I still remember the first time I swore. I was in the sixth grade. I shocked myself at the slip of my tongue, worried about the repercussions of uttering a foul word in the school yard. Fortunately my minor misdeed went unnoticed by my teachers and my permanent record remained unblemished (until I brought my older cousin’s ‘boys in swimwear’ calendar to school in grade eight). I don’t think I swore for another three years. I just don’t have a potty-mouth. Husband tends to giggle when I swear, the words sound so unnatural. Cussing remains a linguistic taboo and even the most prolific of swearers will show restraint at the office or around small children. To this day my own swearing is restricted to late-night toe stubbings, bumping my ill-named “funny bone” on my desk, and computer malfunctions. Why do the expletives flow when I’m in pain or deeply frustrated?
Stephens and colleagues (2009) studied the relation between swearing and the experience of pain. Many assume that swearing as a response to pain is maladaptive. By encouraging catastrophising and drawing focus to negative thoughts and ideas, swearing is thought to decrease pain tolerance and increase pain awareness. The presumed result? More pain. However, this hypothesis had never been empirically tested. The researchers questioned the dogma, wondering why a curse-filled response to pain was so prolific if swearing only serves to exacerbate the negative sensations. Anecdotally, many people feel a release of pain with a well-timed curse. I will admit to a less than ladylike thought or two during a particularly tough slog. I call it the “angry run” and I get some sort of weird boost of power when I’m completely PO’d. It may be a psychological placebo, but dark thoughts do sometime help me get to the metaphorical finish line. I’ve heard more than a few runners curse hills, the wall, the runners around them, and the air they are breathing, so this is not an unheard of reaction to a challenging run. Would we be better off thinking about rainbows and lollipops or should we let the swear words fly? As Stephens et al. asked, will a good blasphemy minimize our (aches and) pains?
Pain, in their study, was measured by submerging the unclenched nondominant hand in freezing water for as long as possible. During submersion, participants either repeatedly uttered a cuss word or a neutral word of their choice. As it turns out, people can handle more pain for a longer duration when swearing. Both pain tolerance increased and pain perception decreased, opposite to what one would predict under a “swearing is maladaptive” hypothesis. Profanities, it seems, are hypoalgesic – they serve to lessen the experience of pain. Furthermore, fear of pain typically predicts pain, except when one is swearing. This hypoalgesic effect may, in part, stem from a reduction in the aspect of the pain experience that is caused or exacerbated by the fear of pain. Think about the pain you fear. Now imagine ameliorating that pain simply by cursing a little mantra. F-bombing The Wall comes to mind. Telling the DOMS to go to H-E-Double-hockey-sticks. That sort of thing.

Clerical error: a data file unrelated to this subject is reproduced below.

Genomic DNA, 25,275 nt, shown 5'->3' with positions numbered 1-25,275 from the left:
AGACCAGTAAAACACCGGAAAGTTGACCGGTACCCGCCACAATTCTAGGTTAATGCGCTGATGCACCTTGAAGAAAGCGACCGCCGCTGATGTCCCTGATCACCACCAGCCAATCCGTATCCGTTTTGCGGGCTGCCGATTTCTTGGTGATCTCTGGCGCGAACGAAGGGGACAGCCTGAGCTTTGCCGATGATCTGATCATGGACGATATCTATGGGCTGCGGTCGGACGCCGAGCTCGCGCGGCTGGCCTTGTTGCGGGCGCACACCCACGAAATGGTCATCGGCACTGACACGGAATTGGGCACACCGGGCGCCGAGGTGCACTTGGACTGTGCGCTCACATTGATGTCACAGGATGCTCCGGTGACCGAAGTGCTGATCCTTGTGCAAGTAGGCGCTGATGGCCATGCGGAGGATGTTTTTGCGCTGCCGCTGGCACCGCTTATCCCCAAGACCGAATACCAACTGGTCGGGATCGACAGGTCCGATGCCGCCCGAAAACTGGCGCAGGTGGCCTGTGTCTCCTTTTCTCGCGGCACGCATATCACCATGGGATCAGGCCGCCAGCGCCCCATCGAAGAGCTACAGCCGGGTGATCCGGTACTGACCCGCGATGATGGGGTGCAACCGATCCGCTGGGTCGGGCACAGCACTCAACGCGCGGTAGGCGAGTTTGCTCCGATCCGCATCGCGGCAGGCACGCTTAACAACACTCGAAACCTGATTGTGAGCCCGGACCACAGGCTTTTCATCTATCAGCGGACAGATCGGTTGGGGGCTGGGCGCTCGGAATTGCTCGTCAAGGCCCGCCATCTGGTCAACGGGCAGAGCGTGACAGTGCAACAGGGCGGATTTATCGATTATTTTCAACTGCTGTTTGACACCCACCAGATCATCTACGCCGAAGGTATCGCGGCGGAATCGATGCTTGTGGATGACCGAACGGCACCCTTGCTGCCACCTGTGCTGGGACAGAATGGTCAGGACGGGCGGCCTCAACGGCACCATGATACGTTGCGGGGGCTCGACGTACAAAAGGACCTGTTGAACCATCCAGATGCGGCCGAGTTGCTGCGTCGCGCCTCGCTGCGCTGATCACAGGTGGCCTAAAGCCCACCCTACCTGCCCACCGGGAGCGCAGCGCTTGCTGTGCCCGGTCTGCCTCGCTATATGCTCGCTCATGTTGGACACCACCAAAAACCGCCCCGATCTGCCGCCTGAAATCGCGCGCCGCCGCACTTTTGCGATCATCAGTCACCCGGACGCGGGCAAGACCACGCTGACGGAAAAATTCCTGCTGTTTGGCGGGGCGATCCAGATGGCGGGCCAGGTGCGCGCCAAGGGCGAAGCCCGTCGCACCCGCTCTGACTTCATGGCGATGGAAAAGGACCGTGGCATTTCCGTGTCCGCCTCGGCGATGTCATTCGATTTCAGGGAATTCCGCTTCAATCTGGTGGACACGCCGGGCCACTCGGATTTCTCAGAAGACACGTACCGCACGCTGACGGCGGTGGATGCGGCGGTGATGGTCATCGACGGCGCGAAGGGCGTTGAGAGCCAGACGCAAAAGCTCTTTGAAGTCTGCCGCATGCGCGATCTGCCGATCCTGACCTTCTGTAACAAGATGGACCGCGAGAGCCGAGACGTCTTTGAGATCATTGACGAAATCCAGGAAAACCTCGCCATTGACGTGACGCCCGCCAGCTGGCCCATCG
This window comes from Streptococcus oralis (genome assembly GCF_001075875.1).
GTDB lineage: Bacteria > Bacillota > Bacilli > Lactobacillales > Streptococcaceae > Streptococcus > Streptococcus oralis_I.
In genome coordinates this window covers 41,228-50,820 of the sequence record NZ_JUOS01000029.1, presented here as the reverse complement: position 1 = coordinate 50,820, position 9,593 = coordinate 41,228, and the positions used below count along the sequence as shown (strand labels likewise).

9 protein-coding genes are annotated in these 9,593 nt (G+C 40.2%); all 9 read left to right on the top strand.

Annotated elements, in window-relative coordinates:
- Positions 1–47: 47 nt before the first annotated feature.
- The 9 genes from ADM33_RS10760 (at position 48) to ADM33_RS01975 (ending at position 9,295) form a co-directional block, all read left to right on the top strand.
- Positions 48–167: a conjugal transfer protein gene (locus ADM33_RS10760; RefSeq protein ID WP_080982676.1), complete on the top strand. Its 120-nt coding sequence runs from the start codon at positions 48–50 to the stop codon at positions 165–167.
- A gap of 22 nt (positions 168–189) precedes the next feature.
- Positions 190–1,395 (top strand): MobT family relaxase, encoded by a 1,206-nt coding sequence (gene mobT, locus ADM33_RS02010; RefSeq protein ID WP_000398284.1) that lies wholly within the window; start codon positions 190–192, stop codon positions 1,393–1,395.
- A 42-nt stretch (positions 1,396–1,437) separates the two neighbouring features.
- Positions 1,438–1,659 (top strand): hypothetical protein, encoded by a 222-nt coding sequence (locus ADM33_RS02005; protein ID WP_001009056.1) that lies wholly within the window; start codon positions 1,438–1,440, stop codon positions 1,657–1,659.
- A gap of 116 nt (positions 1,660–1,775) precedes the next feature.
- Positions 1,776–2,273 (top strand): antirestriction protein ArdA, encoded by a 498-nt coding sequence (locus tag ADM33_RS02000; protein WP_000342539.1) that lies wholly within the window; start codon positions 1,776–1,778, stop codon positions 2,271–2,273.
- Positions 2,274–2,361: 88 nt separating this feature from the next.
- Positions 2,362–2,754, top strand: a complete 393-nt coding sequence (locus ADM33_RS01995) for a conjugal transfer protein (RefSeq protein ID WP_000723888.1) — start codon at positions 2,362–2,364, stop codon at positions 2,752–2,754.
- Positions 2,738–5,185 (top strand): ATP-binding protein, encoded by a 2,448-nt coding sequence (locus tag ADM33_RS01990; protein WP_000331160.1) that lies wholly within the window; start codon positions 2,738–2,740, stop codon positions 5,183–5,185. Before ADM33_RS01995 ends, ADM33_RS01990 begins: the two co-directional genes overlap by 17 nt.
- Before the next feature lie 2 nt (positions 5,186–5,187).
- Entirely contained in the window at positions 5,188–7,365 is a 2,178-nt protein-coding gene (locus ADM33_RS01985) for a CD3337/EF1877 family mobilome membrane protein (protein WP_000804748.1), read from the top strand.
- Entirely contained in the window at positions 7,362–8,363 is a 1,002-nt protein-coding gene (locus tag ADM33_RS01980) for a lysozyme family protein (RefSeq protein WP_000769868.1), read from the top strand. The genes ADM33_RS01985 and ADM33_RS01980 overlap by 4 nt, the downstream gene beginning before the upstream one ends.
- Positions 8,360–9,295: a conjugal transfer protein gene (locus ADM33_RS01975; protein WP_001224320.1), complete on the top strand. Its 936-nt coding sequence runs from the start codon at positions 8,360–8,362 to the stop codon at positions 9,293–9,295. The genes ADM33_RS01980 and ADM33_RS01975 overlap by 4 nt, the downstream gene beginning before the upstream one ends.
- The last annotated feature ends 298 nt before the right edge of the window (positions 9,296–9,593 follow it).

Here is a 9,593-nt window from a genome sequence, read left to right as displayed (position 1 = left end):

Is it true that women can handle more pain? In this study men were able to tolerate the cold water for longer, although both men and women showed similar increases in tolerance under conditions of swearing. Interestingly though, swearing offers the gals more relief from their perceived pain. Perhaps because men swear more often than women the words become less potent and therefore less effective at reducing perceived pain. Over-use it and lose it! Although females report more pain catastrophising than men, only catastrophising males showed a diminished hypoalgesic effect. Once a man starts exaggerating and fixating on the pain no amount of swearing can help him, but even the most embellishing of women can still benefit from a linguistic release. Uttering a profanity may help some of the people some of the time, but it isn’t a cure-all.
Why does swearing make you feel better? Theories abound, mostly emphasizing the emotional networks in the brain. The limbic system, in response to a threat, will initiate a fight-or-flight response. The classic fear response is characterized by an increased heart rate, a state of readiness, and pain inhibition. Swearing, by eliciting an alarm reaction, may initiate that same fight or flight response. The authors speculate that aggression, rather than fear, may underlie the alarm response generated by swearing. Swearing, they propose, “may serve to raise levels of aggression, downplaying feebleness in favour of a more pain-tolerant machismo”. If you need a little “pain-tolerant machismo” during your next tough run try the R-rated blue streak.
Reference: Stephens, R., Atkins, J., & Kingston, A. (2009). Swearing as a response to pain. NeuroReport, 20, 1056-1060.
Title Reference: Gwen Stefani – Hollaback Girl. From the album Love. Angel. Music. Baby. 2005.